The app allows users to record law enforcement, alert other users to nearby law enforcement encounters, and to submit videos and incidents to the ACLU.
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hmm... a lot of the reviews are saying that it doesn't store the video locally.
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And don't feel guilty, at some point your parents will do this to you.
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Only a pilot program, and only for self-advertising like HBO, but still, this is how it starts.
 
You want to blow it big time Netflix? This is how to do it.
The company is trying out both pre- and post- roll ads for users in select markets.
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Oh, does this mean I don't have to pay the monthly fee?
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Biometrics are advancing so fast that technology now allows the scanning of irises from a distance of up to 40 feet (12 metres) away… exactly as we saw in Steven Spielberg’s film Minority Report.  In fact, “Researchers from Carnegie Mellon University in the US demonstrated they were able to use their iris recognition technology to identify drivers from an image of their eye captured from their vehicle’s side mirror.”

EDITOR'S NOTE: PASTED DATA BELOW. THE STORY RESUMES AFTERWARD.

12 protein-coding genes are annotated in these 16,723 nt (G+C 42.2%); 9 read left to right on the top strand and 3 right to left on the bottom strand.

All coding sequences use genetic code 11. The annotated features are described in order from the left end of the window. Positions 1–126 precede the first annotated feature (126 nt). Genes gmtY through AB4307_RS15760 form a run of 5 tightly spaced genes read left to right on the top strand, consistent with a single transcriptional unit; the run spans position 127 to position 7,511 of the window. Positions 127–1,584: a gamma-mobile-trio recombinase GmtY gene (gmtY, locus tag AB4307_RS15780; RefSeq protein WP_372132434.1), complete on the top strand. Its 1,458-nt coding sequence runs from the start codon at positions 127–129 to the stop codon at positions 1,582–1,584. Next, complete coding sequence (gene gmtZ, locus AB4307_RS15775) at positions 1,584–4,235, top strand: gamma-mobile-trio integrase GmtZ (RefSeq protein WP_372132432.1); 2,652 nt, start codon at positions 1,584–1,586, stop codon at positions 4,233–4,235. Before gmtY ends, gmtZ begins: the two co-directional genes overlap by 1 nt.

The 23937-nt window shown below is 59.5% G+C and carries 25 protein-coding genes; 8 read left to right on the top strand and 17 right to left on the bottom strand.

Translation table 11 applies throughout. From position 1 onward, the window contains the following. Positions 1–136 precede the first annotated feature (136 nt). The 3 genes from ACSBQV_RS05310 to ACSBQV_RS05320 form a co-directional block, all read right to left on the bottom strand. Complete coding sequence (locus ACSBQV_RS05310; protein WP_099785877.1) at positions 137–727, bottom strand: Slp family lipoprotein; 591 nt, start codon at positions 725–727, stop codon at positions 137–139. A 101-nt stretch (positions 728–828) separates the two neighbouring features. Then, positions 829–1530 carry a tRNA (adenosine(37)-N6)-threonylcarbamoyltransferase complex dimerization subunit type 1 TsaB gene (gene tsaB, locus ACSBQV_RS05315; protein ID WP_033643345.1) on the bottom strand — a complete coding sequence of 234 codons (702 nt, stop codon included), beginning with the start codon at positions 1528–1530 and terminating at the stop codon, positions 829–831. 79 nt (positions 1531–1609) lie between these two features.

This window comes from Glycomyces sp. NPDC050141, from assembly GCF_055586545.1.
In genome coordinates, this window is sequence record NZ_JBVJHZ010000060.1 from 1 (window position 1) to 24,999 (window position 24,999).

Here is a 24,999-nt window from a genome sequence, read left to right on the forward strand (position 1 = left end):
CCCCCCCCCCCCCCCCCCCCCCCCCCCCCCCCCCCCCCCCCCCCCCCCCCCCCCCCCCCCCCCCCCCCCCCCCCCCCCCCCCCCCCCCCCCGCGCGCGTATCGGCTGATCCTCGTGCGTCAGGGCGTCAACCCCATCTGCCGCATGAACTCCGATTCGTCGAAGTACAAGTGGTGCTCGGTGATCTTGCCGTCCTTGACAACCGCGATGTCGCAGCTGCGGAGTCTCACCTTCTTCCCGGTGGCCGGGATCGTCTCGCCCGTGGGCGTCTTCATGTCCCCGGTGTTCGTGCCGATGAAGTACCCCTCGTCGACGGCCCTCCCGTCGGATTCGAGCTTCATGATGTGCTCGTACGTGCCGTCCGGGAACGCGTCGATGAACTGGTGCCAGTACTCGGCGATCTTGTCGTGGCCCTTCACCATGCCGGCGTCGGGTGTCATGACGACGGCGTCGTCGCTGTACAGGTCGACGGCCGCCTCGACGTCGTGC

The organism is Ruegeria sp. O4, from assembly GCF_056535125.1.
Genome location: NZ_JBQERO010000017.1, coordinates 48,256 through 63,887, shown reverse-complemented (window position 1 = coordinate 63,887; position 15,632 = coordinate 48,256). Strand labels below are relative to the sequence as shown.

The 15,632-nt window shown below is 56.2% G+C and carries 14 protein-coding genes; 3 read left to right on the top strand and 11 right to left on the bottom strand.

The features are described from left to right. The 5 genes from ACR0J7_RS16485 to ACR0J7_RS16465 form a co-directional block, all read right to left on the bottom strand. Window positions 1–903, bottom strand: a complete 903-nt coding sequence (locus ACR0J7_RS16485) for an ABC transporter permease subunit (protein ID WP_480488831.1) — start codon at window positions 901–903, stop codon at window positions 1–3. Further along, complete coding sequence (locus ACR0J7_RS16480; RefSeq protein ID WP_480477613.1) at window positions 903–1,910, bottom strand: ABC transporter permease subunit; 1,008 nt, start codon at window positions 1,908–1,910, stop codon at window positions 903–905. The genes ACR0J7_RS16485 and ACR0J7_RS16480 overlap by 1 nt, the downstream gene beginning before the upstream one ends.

The good news… portrayed in both EARTH (1989) and EXISTENCE… is that: “By using measurements of physiological characteristics, people no longer need security tokens or cumbersome passwords to identify themselves.”  The harsh news is that every measure that you thought would conceal you is probably moot.